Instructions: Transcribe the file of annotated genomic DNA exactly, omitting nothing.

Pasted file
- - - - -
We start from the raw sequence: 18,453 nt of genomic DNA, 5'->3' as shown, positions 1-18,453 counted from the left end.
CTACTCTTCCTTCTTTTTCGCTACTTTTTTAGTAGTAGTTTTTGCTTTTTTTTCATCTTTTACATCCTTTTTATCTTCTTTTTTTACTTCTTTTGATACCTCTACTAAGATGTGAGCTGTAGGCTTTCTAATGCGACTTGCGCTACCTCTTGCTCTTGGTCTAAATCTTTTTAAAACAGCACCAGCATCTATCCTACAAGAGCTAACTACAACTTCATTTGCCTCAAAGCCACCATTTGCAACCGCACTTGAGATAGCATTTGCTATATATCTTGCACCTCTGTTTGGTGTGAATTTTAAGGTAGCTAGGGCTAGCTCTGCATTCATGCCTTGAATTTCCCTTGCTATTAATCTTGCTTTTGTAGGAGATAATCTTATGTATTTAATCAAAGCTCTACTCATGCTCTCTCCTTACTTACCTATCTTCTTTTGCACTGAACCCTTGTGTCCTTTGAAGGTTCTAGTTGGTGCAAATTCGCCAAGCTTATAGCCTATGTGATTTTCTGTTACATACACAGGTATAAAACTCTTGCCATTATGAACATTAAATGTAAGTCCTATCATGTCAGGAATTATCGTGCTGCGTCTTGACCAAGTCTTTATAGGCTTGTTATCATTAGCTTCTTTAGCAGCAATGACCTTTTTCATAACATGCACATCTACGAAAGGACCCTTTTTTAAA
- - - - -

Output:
We start from the raw sequence: 18,453 nt of genomic DNA, 5'->3' as shown, positions 1-18,453 counted from the left end.
CTACTCTTCCTTCTTTTTCGCTACTTTTTTAGTAGTAGTTTTTGCTTTTTTTTCATCTTTTACATCCTTTTTATCTTCTTTTTTTACTTCTTTTGATACCTCTACTAAGATGTGAGCTGTAGGCTTTCTAATGCGACTTGCGCTACCTCTTGCTCTTGGTCTAAATCTTTTTAAAACAGCACCAGCATCTATCCTACAAGAGCTAACTACAACTTCATTTGCCTCAAAGCCACCATTTGCAACCGCACTTGAGATAGCATTTGCTATATATCTTGCACCTCTGTTTGGTGTGAATTTTAAGGTAGCTAGGGCTAGCTCTGCATTCATGCCTTGAATTTCCCTTGCTATTAATCTTGCTTTTGTAGGAGATAATCTTATGTATTTAATCAAAGCTCTACTCATGCTCTCTCCTTACTTACCTATCTTCTTTTGCACTGAACCCTTGTGTCCTTTGAAGGTTCTAGTTGGTGCAAATTCGCCAAGCTTATAGCCTATGTGATTTTCTGTTACATACACAGGTATAAAACTCTTGCCATTATGAACATTAAATGTAAGTCCTATCATGTCAGGAATTATCGTGCTGCGTCTTGACCAAGTCTTTATAGGCTTGTTATCATTAGCTTCTTTAGCAGCAATGACCTTTTTCATAACATGCACATCTACGAAAGGACCCTTTTTTAAA